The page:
Marian Wright Edelman
Amidst the shameful dysfunctional legislative gridlock of the U.S. House of Representatives, it was a great joy last week to celebrate a time and a leader – former Minnesota Senator and Vice President Walter Mondale – when bipartisanship, common sense and a national moral commitment to children and families almost became the law of the land for young children.
What a different country we would be today had millions of children received the carefully conceived high-quality early childhood and family support services in the bipartisan Comprehensive Child Development Act of 1971 which President Nixon vetoed on the eve of his trip to China, capitulating to right wing ideologues such as Phyllis Schlafly and Patrick Buchanan.
In addition to mischaracterizations of the legislation’s provisions, President Nixon attempted to portray day care and other child care services outside the home as a radical new departure, ignoring the millions of mothers already in the workforce.
The Act was a model of what bipartisan support can look like. It passed December 2, 1971 by a vote of 63 yeas to 17 nays in the United States Senate with 39 Democrats and 24 Republicans. Republican Senators Richard Schweiker (Penn.) and Jacob Javits (N.Y.) were lead cosponsors. Five days later, thanks to the leadership of Rep .John Brademas (Ind.), the United States House of Representatives voted its approval, 211 to 187, with 180 Democrats and 31 Republicans.
This Act passed because of strong bipartisan leadership and the enthusiastic support and hard work of the most broad-based coalition assembled since enactment of the social legislation of the early 1960s. It included poverty, civil rights, children’s and women’s groups across the income spectrum, labor unions, faith leaders, educators, community and citizen organizations. During committee hearings, the need for child development legislation was detailed by leading child advocates, developmental psychologists and pediatricians. Outside groups worked hand-in-hand with Senator Mondale’s staff in the drafting process. The Washington Post called the bill “as important a breakthrough for the young as Medicare was for the old,” and described it as “a vehicle for a new national effort to make childhood livable.”
The Act was designed to begin to meet the developmental needs of all children, regardless of family income, by investing major new federal funds to establish high quality comprehensive programs with federal standards under a coordinated delivery system. Its funding authorization the first year of $2 billion – equivalent to $11.3 billion today – is nearly $3 billion more than the 2014 Head Start funding level of $8.6 billion.
Although Senator Mondale introduced weaker versions of the 1971 bill soon thereafter, it took the Children’s Defense Fund Action Council working tirelessly with a broad coalition of early childhood, faith, civil rights and education groups 19 years to help gain enough momentum for enactment of the less comprehensive Child Care and Development Block Grant in 1990, which President George H.W. Bush signed after feared veto threats.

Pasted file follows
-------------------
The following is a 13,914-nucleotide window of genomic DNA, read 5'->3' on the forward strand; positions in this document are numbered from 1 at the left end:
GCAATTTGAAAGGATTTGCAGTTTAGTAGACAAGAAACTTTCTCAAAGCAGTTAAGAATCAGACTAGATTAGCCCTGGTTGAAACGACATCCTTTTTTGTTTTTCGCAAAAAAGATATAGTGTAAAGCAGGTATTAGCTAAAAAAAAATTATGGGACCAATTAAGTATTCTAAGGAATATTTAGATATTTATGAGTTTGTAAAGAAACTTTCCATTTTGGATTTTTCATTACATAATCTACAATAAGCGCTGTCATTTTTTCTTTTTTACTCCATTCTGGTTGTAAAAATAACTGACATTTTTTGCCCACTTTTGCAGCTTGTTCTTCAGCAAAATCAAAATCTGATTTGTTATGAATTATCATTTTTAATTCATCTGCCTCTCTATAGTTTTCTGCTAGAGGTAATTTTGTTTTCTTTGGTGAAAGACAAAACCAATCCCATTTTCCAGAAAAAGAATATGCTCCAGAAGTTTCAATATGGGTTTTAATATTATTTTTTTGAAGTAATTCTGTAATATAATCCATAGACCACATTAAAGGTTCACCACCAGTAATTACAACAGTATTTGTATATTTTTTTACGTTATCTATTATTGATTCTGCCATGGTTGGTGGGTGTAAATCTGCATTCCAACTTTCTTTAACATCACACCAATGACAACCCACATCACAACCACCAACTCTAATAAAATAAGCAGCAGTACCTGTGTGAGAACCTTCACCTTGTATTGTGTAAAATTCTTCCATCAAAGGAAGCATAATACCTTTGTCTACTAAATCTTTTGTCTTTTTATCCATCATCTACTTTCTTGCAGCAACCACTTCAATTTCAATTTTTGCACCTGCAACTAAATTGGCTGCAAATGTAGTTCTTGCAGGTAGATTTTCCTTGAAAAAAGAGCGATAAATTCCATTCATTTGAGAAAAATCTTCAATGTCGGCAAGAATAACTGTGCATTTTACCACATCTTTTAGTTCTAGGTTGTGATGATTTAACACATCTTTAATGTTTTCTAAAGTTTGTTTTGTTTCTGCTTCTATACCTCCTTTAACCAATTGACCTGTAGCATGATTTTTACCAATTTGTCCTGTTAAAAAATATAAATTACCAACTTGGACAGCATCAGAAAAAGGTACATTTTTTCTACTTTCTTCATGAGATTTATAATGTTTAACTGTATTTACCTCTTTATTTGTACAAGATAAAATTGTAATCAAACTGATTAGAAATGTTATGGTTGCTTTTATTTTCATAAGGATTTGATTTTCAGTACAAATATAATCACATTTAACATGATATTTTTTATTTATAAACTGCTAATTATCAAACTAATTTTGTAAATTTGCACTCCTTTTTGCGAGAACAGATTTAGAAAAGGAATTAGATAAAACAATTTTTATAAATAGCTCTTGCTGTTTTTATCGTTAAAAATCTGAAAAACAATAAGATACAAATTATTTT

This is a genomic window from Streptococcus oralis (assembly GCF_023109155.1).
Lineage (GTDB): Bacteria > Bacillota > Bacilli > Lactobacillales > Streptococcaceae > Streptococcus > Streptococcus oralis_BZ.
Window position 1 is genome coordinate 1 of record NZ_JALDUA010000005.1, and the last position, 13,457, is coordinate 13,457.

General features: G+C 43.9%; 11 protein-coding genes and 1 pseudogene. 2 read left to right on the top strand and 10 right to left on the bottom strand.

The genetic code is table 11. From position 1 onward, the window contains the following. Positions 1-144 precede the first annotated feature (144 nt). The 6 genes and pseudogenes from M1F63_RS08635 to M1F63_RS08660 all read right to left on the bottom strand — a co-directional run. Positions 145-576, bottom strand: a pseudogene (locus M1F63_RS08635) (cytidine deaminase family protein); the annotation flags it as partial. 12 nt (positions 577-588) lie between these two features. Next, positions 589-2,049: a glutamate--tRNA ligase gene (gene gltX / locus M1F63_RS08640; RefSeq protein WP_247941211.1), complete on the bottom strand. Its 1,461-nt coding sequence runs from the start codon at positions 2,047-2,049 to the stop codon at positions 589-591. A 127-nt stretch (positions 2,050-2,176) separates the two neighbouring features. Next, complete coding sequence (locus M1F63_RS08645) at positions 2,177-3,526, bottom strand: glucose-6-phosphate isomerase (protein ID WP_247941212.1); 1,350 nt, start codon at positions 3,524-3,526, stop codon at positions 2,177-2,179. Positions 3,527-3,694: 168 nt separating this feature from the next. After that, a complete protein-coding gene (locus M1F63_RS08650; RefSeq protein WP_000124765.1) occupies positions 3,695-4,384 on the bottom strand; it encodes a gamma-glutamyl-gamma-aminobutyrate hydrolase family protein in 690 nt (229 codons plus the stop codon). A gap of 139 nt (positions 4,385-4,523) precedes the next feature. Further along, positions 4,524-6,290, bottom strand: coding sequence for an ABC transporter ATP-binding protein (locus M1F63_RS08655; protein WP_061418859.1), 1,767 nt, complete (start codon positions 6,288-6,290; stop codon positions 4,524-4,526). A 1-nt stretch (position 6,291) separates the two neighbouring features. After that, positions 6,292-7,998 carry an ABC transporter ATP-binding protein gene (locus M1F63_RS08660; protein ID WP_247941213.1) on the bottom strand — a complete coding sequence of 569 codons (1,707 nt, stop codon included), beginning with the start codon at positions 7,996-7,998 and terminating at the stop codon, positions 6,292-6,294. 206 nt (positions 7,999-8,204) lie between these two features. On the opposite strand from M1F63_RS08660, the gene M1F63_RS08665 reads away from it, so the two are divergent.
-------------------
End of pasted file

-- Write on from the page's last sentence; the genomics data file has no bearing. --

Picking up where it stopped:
In 1971, 40 percent of mothers were in the workforce; today 70 percent are, including 64 percent with children under 6. In 2014, although 15.5 million children were poor, Head Start served fewer than half of eligible 3- and 4-year-olds and Early Head Start reached only 4 percent of eligible infants and toddlers. Only 1 in 6 federally-eligible children receives a subsidy through the Child Care and Development Block Grant, and enrollment numbers continue to decline as the cost of care increases.
In 2012, the total combined federal and state child care funding under the Child Care Block Grant and the Temporary Assistance for Needy Families (TANF) program fell to its lowest level since 2002. Center-based childcare for an infant is more expensive than tuition at a public, 4-year college in 31 states and the District of Columbia. Fewer than half of 3- and 4-year olds are enrolled in any preschool program and even fewer are in high quality programs.
A baby is born with a brain 25 percent of adult size. By age 5 a child’s brain has grown dramatically to 90 percent of adult size. Research and experience show that quality early childhood programs are one of the best investments the nation can make towards assuring better education and societal outcomes. Nobel prize-winning economist James Heckman estimates the return on investment of such programs at 7-10 percent per year.
Deep thanks to Senator Mondale and his co-sponsors in both parties and then House Education and Labor Chair John Brademas and his Republican co-sponsors who sought to put our nation’s children and families above partisan political gain. I hope we may see their likes again and an end to the ugly political grandstanding that denies children the basic supports they need to be ready for and achieve in school in our competitive global world.
Marian Wright Edelman is president of the Children’s Defense Fund whose Leave No Child Behind® mission is to ensure every child a Healthy Start, a Head Start, a Fair Start, a Safe Start and a Moral Start in life and successful passage to adulthood with the help of caring families and communities. For more information go to www.childrensdefense.org